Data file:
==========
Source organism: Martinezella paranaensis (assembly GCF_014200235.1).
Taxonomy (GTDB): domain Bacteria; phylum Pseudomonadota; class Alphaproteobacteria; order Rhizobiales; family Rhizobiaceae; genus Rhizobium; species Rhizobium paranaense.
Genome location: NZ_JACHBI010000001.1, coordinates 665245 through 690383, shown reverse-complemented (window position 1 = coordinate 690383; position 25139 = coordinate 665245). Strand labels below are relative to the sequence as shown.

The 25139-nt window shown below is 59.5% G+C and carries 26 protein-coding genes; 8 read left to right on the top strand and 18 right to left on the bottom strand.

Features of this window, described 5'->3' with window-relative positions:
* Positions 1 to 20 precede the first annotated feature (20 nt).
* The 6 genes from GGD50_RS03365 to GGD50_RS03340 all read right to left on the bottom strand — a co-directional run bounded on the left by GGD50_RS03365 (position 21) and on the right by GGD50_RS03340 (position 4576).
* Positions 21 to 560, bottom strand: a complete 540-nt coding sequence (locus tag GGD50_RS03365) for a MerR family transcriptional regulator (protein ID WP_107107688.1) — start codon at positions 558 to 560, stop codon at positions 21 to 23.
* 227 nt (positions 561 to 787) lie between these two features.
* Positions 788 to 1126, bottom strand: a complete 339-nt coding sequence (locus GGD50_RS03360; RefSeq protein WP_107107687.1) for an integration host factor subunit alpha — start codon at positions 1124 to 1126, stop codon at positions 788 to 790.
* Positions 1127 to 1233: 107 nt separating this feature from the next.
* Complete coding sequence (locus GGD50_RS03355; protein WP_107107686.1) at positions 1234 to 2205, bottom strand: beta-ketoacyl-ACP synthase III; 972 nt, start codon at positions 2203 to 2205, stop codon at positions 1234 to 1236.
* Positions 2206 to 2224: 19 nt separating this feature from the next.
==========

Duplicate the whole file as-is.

Source organism: Martinezella paranaensis (assembly GCF_014200235.1).
Taxonomy (GTDB): domain Bacteria; phylum Pseudomonadota; class Alphaproteobacteria; order Rhizobiales; family Rhizobiaceae; genus Rhizobium; species Rhizobium paranaense.
Genome location: NZ_JACHBI010000001.1, coordinates 665245 through 690383, shown reverse-complemented (window position 1 = coordinate 690383; position 25139 = coordinate 665245). Strand labels below are relative to the sequence as shown.

The 25139-nt window shown below is 59.5% G+C and carries 26 protein-coding genes; 8 read left to right on the top strand and 18 right to left on the bottom strand.

Features of this window, described 5'->3' with window-relative positions:
* Positions 1 to 20 precede the first annotated feature (20 nt).
* The 6 genes from GGD50_RS03365 to GGD50_RS03340 all read right to left on the bottom strand — a co-directional run bounded on the left by GGD50_RS03365 (position 21) and on the right by GGD50_RS03340 (position 4576).
* Positions 21 to 560, bottom strand: a complete 540-nt coding sequence (locus tag GGD50_RS03365) for a MerR family transcriptional regulator (protein ID WP_107107688.1) — start codon at positions 558 to 560, stop codon at positions 21 to 23.
* 227 nt (positions 561 to 787) lie between these two features.
* Positions 788 to 1126, bottom strand: a complete 339-nt coding sequence (locus GGD50_RS03360; RefSeq protein WP_107107687.1) for an integration host factor subunit alpha — start codon at positions 1124 to 1126, stop codon at positions 788 to 790.
* Positions 1127 to 1233: 107 nt separating this feature from the next.
* Complete coding sequence (locus GGD50_RS03355; protein WP_107107686.1) at positions 1234 to 2205, bottom strand: beta-ketoacyl-ACP synthase III; 972 nt, start codon at positions 2203 to 2205, stop codon at positions 1234 to 1236.
* Positions 2206 to 2224: 19 nt separating this feature from the next.